You honestly think that we’d still be talking about all the problems we’re having with our Mayor Rob Ford?

I ask because this is pretty much the scenario we’re facing as we head into the 2014 municipal election. Rob Ford left to his own devices, watched over only by his brother Doug who’s proven to be equally as maladroit at managing his impulse control and outbursts than his little brother, the mayor. There’s no telling what either of them might do at any particular public appearance.

In 2010, Rob Ford was kept on a very tight leash by a team of professionals including Nick Kouvalis (his first chief of staff), Adrienne Batra (his former press something something) and Towhey. onashortleashEven then, his behaviour — both past and current – regularly burst forth and threatened to sink his candidacy. But overall, his campaign team managed to keep him on message, disciplined and under control long enough to elect him mayor.

All three remained on board throughout the early part of his administration, when his council successes piled up. But then, one by one, they jumped ship. First Kouvalis. Then Batra. Towhey hung on but was shown the door when the crack scandal erupted.

What we’re seeing now is pretty much what we should expect going forward. The brains of the operation have left the building. It’s now just Rob and his demons egged on by Doug and their weird family dynamics. It’s not going to be a campaign as much as some demolition derby. Just one car wreck after another.

It’s hard to imagine a scenario where anyone with actual campaign skills and knowledge of how to manage an almost unmanageable candidate would be willing to sign on with the Ford re-election team. hazmatsuitThe mayor’s become toxic. Even the most mercenary of political operatives would have to weigh the money against the yuck factor that would surely attach itself to them for trying to secure another go at public office by such a disgraced politician.

I guess there might be the thrill of the challenge of getting such damaged goods re-elected. If I can win this one, there’s no candidate I can’t get elected! I’ll be a legend!!

But that’s assuming the mayor has flamed out as much as he can, as any human can, flame out. It wouldn’t be an assumption I’d be willing to make at this point. Witness the latest news that dribbled out about Mayor Ford’s antics on Friday. You think that’s the last head shaker we’re going to hear about? (It wasn’t even the last one we heard on Friday). The risks just seem to outweigh any benefits to attaching yourself to the rightfully dubbed Ford crazy train.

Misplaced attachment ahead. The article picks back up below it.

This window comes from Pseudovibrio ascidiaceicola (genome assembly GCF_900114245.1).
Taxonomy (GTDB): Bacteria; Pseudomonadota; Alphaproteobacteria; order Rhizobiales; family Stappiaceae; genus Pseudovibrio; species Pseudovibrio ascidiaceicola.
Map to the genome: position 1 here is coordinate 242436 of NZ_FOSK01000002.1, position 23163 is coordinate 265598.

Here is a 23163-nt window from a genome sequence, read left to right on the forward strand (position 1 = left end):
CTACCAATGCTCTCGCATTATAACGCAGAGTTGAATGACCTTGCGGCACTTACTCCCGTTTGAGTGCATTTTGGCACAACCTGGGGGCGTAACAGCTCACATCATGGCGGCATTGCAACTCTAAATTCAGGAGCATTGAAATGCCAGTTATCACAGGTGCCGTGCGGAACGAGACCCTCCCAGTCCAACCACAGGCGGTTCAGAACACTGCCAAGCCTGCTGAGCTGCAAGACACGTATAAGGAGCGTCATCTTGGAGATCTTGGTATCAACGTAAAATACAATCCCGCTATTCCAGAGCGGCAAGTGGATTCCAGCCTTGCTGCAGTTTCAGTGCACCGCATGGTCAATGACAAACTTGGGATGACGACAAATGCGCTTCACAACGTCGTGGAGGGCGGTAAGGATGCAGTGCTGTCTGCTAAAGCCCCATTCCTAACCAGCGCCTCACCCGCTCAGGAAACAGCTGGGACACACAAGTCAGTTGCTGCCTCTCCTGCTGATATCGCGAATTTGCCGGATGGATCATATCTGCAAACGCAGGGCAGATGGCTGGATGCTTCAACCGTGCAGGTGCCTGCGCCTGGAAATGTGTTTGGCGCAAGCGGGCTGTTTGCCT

Besides, Rob Ford and his brother probably don’t think they need anybody else now. They must look at the favourable numbers that haven’t seemed to have budged through all this mess and ridicule and figure, hey, we can ride it out. If admitting to smoking crack doesn’t put a dent in his support, what will? Full steam ahead!

If that happens, I’m predicting the Rob Ford Unhinged Tour in 2014. No one to keep him tied to political realities. No one to keep him on message. On message? No one to keep him on time. Huh? Oh, the debate started at  7?! caveatemptor1My watch must be running late…

This isn’t to get all smug and self-assured about Rob Ford going down to defeat next year. As we witnessed to our horror four years ago anything can happen during an election campaign. But it’s hard to see how he just doesn’t simply implode without the assured, if diabolical, hand of the likes of Nick Kouvalis, Adrienne Batra and Mark Towhey. (Why diabolical? There’s no way they didn’t know they were pawning off a defective product on the Toronto electorate, an electorate equally as diabolical, I guess, since there’s no way they didn’t know they were buying into a defective product)

And many will continue to look past those defects, embracing the positives they see as being more important. toxicsinkholeIt’s not easy giving up on a brand you bought into. No one likes to admit to buyer’s remorse.

It just seems possible that a Rob Ford running amok during a campaign with no one around to reel him will make it very easy for those who voted for him the first time around to convince themselves that wasn’t the guy they voted for. He’s not the brand they bought into. They’re not changing their minds. Rob Ford’s just not who he claimed to be.

Cue the support crater.

realistically submitted by Cityslikr